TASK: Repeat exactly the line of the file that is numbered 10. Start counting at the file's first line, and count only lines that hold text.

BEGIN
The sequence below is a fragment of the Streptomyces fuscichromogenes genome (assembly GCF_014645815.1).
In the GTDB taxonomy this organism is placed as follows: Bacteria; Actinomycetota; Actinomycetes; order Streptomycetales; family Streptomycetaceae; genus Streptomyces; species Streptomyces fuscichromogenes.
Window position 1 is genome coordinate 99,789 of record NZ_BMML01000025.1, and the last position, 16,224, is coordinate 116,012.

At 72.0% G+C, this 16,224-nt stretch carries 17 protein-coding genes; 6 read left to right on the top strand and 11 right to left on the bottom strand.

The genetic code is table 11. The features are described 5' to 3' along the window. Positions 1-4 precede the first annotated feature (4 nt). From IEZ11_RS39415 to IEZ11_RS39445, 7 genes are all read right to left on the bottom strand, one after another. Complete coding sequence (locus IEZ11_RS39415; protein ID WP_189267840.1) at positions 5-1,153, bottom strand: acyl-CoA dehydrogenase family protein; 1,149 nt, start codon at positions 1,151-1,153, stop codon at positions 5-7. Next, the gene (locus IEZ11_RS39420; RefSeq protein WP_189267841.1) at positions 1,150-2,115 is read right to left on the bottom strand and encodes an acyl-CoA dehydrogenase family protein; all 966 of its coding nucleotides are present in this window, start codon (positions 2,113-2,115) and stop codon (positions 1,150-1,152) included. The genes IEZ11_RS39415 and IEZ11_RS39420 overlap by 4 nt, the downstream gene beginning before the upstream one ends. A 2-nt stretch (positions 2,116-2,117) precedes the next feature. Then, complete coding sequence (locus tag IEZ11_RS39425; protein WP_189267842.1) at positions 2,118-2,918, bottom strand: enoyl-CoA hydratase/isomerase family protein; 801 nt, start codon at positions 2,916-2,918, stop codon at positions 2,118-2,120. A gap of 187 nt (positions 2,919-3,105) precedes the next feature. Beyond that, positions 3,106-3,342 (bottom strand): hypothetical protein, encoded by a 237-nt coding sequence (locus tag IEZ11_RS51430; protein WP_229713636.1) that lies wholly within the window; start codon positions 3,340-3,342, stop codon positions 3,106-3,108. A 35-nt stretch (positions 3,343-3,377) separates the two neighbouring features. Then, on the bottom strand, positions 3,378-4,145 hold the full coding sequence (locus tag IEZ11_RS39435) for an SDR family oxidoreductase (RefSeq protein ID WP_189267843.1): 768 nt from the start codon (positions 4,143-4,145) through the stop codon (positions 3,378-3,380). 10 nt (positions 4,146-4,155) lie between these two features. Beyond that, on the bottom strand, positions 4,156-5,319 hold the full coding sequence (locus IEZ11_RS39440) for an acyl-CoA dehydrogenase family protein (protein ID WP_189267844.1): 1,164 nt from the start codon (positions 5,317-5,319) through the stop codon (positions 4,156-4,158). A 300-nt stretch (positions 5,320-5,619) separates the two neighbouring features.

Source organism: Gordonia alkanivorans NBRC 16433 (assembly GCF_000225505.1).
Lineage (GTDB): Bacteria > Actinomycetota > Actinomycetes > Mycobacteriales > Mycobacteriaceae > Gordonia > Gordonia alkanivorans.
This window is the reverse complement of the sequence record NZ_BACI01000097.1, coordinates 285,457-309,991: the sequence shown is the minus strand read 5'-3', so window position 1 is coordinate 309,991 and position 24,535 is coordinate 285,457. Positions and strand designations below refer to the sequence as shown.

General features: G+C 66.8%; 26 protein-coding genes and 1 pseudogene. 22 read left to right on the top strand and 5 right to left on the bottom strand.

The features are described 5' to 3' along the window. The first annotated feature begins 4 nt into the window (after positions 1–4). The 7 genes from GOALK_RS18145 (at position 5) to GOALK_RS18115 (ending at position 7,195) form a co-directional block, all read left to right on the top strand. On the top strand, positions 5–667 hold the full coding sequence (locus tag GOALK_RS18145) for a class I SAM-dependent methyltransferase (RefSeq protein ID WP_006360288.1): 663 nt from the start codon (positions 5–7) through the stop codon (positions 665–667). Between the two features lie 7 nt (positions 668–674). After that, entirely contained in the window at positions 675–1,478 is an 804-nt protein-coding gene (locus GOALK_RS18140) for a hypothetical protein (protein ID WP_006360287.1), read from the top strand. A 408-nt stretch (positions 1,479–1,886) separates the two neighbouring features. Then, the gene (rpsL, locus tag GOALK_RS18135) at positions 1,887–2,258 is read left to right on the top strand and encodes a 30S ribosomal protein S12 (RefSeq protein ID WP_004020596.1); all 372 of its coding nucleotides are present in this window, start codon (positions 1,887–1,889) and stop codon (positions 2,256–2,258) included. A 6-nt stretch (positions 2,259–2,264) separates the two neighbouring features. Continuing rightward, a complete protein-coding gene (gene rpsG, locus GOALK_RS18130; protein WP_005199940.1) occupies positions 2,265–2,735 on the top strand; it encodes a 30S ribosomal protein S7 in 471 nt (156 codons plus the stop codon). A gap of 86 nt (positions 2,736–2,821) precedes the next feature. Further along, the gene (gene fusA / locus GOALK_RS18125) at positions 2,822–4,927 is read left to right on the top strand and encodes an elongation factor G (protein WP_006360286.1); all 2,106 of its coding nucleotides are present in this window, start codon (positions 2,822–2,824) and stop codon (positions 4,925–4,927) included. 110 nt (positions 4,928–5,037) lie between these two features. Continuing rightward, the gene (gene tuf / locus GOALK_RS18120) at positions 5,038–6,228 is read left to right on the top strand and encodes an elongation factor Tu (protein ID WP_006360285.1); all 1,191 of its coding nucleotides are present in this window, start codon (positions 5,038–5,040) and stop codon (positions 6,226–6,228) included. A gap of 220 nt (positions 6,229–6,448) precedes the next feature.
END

The features are described 5' to 3' along the window. The first annotated feature begins 4 nt into the window (after positions 1–4). The 7 genes from GOALK_RS18145 (at position 5) to GOALK_RS18115 (ending at position 7,195) form a co-directional block, all read left to right on the top strand. On the top strand, positions 5–667 hold the full coding sequence (locus tag GOALK_RS18145) for a class I SAM-dependent methyltransferase (RefSeq protein ID WP_006360288.1): 663 nt from the start codon (positions 5–7) through the stop codon (positions 665–667). Between the two features lie 7 nt (positions 668–674). After that, entirely contained in the window at positions 675–1,478 is an 804-nt protein-coding gene (locus GOALK_RS18140) for a hypothetical protein (protein ID WP_006360287.1), read from the top strand. A 408-nt stretch (positions 1,479–1,886) separates the two neighbouring features. Then, the gene (rpsL, locus tag GOALK_RS18135) at positions 1,887–2,258 is read left to right on the top strand and encodes a 30S ribosomal protein S12 (RefSeq protein ID WP_004020596.1); all 372 of its coding nucleotides are present in this window, start codon (positions 1,887–1,889) and stop codon (positions 2,256–2,258) included. A 6-nt stretch (positions 2,259–2,264) separates the two neighbouring features. Continuing rightward, a complete protein-coding gene (gene rpsG, locus GOALK_RS18130; protein WP_005199940.1) occupies positions 2,265–2,735 on the top strand; it encodes a 30S ribosomal protein S7 in 471 nt (156 codons plus the stop codon). A gap of 86 nt (positions 2,736–2,821) precedes the next feature. Further along, the gene (gene fusA / locus GOALK_RS18125) at positions 2,822–4,927 is read left to right on the top strand and encodes an elongation factor G (protein WP_006360286.1); all 2,106 of its coding nucleotides are present in this window, start codon (positions 2,822–2,824) and stop codon (positions 4,925–4,927) included. 110 nt (positions 4,928–5,037) lie between these two features. Continuing rightward, the gene (gene tuf / locus GOALK_RS18120) at positions 5,038–6,228 is read left to right on the top strand and encodes an elongation factor Tu (protein ID WP_006360285.1); all 1,191 of its coding nucleotides are present in this window, start codon (positions 5,038–5,040) and stop codon (positions 6,226–6,228) included. A gap of 220 nt (positions 6,229–6,448) precedes the next feature.